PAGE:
The past month has been a rough one at the ol’ Casa de R & B. I have had some medical issues that have very inconsiderately interrupted a trip we had planned. Due to these unfortunate circumstances, B and I have been forced to do some research into trip cancellation and travel insurance. Here’s what we have learned:
We booked flights from Boise to Raleigh, North Carolina, using the annual, free companion ticket that I get as part of my American Express card. When we called Delta to find out if B could go without me, we learned that companion fares mean you have to have a companion on the flight. So no dice. When I canceled, B had to cancel.
Fortunately, Delta has a medical emergency clause for tickets. I called and told them I had experienced a medical issue that would prohibit me from flying. The very nice lady told me that when bad things like this happen, Delta wants to help. I supplied her with the name and phone number of my doctor and she took the amount that we had purchased our tickets with and credited my account. We have until next summer to use the credit before it expires. We felt this was a really reasonable compromise on Delta’s part.
We had reserved three different accommodations using Airbnb. Because each place can set its own cancellation policy, we had varying degrees of success with canceling reservations. We also had challenges because of when we wanted to cancel. I didn’t want to call it until the last minute in case I miraculously healed in time. Sadly, that didn’t happen and the time for the first house to cancel was closed so we had to cough up more money for the cancel. We ended up getting partial refunds on most of the places, so that was better than nothing.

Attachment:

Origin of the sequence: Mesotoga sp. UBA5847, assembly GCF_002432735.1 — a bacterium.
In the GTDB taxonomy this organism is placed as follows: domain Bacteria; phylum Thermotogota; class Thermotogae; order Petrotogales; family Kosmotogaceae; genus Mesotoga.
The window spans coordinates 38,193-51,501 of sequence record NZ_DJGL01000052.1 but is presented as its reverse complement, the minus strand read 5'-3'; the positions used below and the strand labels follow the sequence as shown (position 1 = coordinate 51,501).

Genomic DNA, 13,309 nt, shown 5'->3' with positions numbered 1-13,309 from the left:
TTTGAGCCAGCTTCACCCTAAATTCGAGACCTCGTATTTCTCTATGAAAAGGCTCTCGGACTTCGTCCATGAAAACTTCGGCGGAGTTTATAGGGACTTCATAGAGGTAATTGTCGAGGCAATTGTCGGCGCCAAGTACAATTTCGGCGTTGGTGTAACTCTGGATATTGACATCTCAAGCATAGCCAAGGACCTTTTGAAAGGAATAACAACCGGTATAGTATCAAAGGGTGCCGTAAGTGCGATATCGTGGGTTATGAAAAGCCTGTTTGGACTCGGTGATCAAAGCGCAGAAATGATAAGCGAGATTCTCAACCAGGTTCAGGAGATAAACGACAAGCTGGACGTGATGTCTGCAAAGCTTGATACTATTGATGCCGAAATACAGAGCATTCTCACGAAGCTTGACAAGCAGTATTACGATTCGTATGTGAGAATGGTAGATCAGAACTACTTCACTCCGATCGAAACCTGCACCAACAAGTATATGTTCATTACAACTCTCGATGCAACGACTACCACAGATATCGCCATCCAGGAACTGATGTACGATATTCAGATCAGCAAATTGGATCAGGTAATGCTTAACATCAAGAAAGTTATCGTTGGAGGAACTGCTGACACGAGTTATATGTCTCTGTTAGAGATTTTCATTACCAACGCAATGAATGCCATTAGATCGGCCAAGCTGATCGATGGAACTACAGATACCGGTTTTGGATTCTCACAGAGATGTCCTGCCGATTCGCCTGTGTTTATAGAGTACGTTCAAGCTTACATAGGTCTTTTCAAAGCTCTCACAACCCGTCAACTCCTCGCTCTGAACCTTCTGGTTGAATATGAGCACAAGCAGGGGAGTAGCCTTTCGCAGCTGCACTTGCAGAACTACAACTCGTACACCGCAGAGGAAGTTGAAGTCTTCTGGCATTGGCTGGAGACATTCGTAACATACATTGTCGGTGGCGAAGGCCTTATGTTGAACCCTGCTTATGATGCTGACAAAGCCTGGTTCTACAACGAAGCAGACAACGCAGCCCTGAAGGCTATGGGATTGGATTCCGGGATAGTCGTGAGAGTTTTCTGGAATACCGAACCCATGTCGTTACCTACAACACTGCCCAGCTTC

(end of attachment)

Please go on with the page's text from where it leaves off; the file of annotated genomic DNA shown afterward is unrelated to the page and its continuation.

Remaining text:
Airbnb does have an “extenuating circumstances” policy that includes serious illness. However, the claim has to be submitted within 14 days of the extenuating circumstance. In this situation, we called it too late to take advantage.
We recently discovered some advantages to renting cars using my Costco card, namely that we can have two drivers without additional charges. Since the price for a rental car was comparable, we reserved from Costco. Another advantage of reserving this way is that there is no cancellation fee. I only had to cancel online and we were good to go.
Trip Cancellation: Credit Card Protection
The fine print discussing benefits on credit cards usually are never read by anyone, unless they are in a bad situation. Guess what? B read up on all of her fine print. Sadly, she learned that while most of her cards did have trip cancellation protection, the one she used to book for this trip (an American Express) did not. For future trips, we’ll make sure to book with cards that have this protection, just in case.
Trip Cancellation: Travel Insurance
We’ve talked in the past about how for the most part, we have never purchased travel insurance. When nothing has ever happened, it makes you think nothing ever will. Well, now that something bad has happened, we will probably think more about travel insurance in the future. It would come down to a cost/benefit decision for each trip, as boring as that sounds. Travel insurance is fairly cheap most of the time, so if the trip costs a lot, it is definitely worth looking into. Here’s a good resource explaining travel insurance from Consumer Advocates.
Bad things happen to everyone, but they are shocking and distressing when it is you (read up on dealing with disappointment while traveling). Luckily, we were able to cancel the Raleigh trip without too much monetary loss (albeit HUGE emotional/fun loss for me). Fortunately, one half of our duo was able to score a good deal on a fun last-minute trip. Half is better than nothing.